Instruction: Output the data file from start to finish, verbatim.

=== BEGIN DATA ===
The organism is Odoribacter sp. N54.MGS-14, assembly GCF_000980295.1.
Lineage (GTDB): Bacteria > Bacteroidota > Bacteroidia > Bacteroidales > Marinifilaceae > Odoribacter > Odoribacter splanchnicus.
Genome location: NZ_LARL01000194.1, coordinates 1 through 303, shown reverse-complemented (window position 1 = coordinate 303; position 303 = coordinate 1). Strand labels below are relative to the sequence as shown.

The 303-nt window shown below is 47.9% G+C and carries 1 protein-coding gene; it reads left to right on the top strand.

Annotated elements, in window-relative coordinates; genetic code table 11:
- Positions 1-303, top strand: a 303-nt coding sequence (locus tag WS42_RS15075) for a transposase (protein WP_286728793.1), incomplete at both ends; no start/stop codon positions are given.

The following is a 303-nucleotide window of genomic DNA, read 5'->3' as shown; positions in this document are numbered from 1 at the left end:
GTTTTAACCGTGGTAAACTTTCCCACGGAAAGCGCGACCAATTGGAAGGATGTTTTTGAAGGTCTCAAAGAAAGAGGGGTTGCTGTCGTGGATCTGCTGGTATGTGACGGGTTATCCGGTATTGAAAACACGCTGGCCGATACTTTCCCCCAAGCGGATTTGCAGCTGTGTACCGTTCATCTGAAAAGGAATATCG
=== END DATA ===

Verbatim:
The organism is Odoribacter sp. N54.MGS-14, assembly GCF_000980295.1.
Lineage (GTDB): Bacteria > Bacteroidota > Bacteroidia > Bacteroidales > Marinifilaceae > Odoribacter > Odoribacter splanchnicus.
Genome location: NZ_LARL01000194.1, coordinates 1 through 303, shown reverse-complemented (window position 1 = coordinate 303; position 303 = coordinate 1). Strand labels below are relative to the sequence as shown.

The 303-nt window shown below is 47.9% G+C and carries 1 protein-coding gene; it reads left to right on the top strand.

Annotated elements, in window-relative coordinates; genetic code table 11:
- Positions 1-303, top strand: a 303-nt coding sequence (locus tag WS42_RS15075) for a transposase (protein WP_286728793.1), incomplete at both ends; no start/stop codon positions are given.

The following is a 303-nucleotide window of genomic DNA, read 5'->3' as shown; positions in this document are numbered from 1 at the left end:
GTTTTAACCGTGGTAAACTTTCCCACGGAAAGCGCGACCAATTGGAAGGATGTTTTTGAAGGTCTCAAAGAAAGAGGGGTTGCTGTCGTGGATCTGCTGGTATGTGACGGGTTATCCGGTATTGAAAACACGCTGGCCGATACTTTCCCCCAAGCGGATTTGCAGCTGTGTACCGTTCATCTGAAAAGGAATATCG